It's telling on my end that I'd probably include the Phillips clip and the song, "Conspiracy" in the athletic category. I'm not an intellectual, not an ultra-high level technician, so only the most heartfelt of this style is getting A-rotation on my player. Again nothing against it, because it's just one of many great ways to express!
 
Last edited:

Swiss Matthias

Platinum Member
at the end of the day it's all down to the musicality, and that's the most important factor, and in my eyes it's not always as easy or understood as it seems.

This clip from Simon Phillips explain it well IMO http://www.youtube.com/watch?v=ruIYSANvMiU

It's not about technique, about how much one is practicing, how fast and how many chops one might possess, it's about playing music, for some it's easy, for others it's harder and some will never get it.

Thoughts?
Absolutely. Although one man's music is another man's mess, and one man's art is
another man's nonsense, right?
 

dmacc_2

Well-known member
When the goal is anything other than focusing on the music, we have lost sight on why we're here in the first place.

The only thing is, the opinion of what is and what isn't musical is where we begin to venture onto a slippery slope.
 

iwantmemoney

Senior Member
When the goal is anything other than focusing on the music, we have lost sight on why we're here in the first place.

The only thing is, the opinion of what is and what isn't musical is where we begin to venture onto a slippery slope.
Oooh. And the Mel Lewis quote...well I'm not in the class he is that's for sure. I know we have plenty of room for all classes, and you said that very diplomatically in your second sentence, which is right where I'll leave it. Because we need the pioneers.

So focusing on ourselves: we can do that regardless of what we consider to be a "musical" genre. And I like what TooLate and Uncle Larry said in that regard, particularly recording ourselves. That's the most powerful tool I've ever come across. It's scary some of the things I think are appropriate to the musicality!!
 

Mad About Drums

Pollyanna's Agent
When the goal is anything other than focusing on the music, we have lost sight on why we're here in the first place.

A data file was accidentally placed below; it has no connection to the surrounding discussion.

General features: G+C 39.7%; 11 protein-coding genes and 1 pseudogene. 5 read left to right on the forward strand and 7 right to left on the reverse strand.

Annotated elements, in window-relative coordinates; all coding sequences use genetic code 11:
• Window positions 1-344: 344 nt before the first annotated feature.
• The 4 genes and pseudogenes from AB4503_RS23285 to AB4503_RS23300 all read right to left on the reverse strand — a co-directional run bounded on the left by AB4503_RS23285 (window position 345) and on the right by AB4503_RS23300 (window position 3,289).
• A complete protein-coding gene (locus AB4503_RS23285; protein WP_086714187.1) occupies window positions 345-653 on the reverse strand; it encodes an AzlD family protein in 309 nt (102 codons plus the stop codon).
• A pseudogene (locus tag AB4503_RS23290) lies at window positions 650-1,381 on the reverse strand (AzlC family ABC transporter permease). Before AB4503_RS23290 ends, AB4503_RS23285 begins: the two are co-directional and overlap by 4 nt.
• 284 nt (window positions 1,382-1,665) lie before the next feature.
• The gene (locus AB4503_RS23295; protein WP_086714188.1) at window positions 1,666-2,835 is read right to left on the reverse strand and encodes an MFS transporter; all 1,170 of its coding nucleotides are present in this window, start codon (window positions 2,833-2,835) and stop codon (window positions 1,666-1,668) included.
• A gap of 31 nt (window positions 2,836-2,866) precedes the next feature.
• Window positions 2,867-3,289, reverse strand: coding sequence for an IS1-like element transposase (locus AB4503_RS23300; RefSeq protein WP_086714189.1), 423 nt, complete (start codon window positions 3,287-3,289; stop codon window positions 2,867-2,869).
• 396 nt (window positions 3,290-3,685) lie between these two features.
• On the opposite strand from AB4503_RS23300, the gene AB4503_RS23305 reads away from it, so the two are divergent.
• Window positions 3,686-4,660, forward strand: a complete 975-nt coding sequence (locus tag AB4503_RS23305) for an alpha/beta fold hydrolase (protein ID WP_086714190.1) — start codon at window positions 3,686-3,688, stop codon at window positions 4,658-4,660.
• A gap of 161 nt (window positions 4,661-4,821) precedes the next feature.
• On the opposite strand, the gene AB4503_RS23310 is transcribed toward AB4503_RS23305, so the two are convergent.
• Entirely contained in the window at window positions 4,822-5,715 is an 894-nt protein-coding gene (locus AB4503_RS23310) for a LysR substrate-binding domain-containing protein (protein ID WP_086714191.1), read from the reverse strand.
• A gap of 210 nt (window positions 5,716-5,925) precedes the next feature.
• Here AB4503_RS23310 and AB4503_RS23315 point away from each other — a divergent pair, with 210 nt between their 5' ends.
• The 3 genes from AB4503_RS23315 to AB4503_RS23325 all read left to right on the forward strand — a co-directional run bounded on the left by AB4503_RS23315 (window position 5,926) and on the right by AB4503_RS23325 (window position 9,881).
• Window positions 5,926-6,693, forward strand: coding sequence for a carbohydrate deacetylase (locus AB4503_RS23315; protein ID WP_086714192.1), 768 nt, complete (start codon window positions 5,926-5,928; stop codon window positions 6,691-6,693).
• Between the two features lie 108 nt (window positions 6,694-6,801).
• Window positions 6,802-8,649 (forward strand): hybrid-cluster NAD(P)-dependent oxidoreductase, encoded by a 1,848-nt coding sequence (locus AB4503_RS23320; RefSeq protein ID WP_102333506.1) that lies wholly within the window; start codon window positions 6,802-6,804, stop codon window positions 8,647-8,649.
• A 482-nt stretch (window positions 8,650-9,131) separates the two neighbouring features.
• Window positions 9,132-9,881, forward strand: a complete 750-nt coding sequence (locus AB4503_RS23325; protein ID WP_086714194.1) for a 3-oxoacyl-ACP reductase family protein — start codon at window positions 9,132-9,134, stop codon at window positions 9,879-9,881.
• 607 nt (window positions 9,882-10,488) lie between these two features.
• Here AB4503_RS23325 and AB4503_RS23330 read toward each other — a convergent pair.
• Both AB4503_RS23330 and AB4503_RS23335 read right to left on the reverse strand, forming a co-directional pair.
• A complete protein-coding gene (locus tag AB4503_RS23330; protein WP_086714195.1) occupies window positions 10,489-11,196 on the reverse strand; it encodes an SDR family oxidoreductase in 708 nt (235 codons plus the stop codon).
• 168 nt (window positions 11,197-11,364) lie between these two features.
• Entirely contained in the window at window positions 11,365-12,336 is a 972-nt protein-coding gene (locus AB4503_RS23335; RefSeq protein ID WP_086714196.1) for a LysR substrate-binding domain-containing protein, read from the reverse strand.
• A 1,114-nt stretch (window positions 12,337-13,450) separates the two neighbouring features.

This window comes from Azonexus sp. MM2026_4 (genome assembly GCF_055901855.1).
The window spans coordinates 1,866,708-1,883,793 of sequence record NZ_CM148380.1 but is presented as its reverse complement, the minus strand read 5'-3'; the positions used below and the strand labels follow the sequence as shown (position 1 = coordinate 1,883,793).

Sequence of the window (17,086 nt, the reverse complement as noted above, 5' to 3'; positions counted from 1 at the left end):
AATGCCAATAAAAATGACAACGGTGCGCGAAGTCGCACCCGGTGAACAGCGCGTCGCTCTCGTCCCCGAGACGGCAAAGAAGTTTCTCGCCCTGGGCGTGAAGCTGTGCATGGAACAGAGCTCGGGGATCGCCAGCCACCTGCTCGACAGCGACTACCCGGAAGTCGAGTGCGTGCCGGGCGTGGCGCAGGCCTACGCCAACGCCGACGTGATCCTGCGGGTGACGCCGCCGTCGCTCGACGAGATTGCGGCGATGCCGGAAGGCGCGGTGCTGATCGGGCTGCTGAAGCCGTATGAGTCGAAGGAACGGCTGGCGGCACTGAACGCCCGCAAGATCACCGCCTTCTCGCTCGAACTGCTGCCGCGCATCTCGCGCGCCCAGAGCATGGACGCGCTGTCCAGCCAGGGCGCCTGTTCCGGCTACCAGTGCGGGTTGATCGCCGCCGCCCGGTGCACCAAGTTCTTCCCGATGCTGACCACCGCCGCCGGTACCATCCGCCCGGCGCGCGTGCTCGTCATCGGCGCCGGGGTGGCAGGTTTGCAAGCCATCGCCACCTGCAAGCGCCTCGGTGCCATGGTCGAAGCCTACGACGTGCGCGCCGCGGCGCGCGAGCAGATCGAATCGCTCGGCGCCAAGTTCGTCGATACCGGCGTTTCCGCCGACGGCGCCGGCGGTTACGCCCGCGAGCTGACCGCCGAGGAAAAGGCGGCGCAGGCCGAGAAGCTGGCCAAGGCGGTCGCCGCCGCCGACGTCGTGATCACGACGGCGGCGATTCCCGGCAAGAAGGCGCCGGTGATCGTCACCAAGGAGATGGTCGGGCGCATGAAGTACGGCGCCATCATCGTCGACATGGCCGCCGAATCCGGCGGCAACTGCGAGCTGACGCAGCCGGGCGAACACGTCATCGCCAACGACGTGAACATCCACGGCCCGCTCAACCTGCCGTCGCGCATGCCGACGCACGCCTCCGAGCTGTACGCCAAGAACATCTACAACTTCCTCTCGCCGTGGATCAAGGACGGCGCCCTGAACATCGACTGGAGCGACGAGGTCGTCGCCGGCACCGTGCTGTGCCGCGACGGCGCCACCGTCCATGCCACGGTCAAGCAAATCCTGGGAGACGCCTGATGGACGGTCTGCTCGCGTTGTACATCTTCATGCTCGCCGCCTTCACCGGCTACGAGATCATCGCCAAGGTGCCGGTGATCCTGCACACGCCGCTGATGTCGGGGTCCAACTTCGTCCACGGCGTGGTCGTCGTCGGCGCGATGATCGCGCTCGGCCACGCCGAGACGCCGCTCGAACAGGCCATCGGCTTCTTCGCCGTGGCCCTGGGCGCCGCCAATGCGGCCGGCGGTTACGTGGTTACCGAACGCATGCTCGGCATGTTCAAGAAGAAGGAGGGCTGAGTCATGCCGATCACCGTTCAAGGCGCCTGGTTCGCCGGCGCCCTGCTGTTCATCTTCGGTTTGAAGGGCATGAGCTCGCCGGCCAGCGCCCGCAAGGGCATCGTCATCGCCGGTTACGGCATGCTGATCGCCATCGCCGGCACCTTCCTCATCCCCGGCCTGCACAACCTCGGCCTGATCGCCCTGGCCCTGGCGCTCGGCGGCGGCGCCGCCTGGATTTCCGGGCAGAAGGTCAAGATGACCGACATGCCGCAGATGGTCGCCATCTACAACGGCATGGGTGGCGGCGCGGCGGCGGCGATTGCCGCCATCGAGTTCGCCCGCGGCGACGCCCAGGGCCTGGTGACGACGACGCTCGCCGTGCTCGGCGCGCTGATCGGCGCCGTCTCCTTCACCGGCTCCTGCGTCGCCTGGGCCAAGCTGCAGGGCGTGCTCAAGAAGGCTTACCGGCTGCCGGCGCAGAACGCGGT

The only thing is, the opinion of what is and what isn't musical is where we begin to venture onto a slippery slope.
Totally agree on both points David :)

For me it was just the fact that no instruments are easy to master and each and everyone of us have their limits, Larry's right, some guys out there are the pinnacle of drumming, the point I was making is that we should always put musicality first, and that mean the quality or condition of being musical no more no less, whatever the music at whatever level.

Simon's happen to highlight that very point in a complex and demanding music, but it applies to all music, then as a listener it's down to taste, some will like it, some won't like it, it's a very subjective choice.

Generally speaking, complex and demanding music requires complex and demanding drum parts as opposed to simpler music which requires simpler drum parts, as long as the main goal is being as musical as possible, the rest is just poetry, ego matters and blablabla, we could have 10 pages of discussion on this thread.

Sometimes it's hard not to be able to put that fill or lick we've practiced for weeks until it's perfect, but if they doesn't fit the song musically, they shouldn't be there, and more often than not I'm seeing drummers in band using their hard earned fill and lick and killing the song, as I said early, experience is the key, we've all been newbie drummers once in our lives.
 

Duck Tape

Platinum Member
Musicality is king but a few years back I found I wasn't able to express the things that I wanted to because I didn't have the facilities.

And given that we look up to so many drummers that have these technical abilities, we are steered towards learning them too.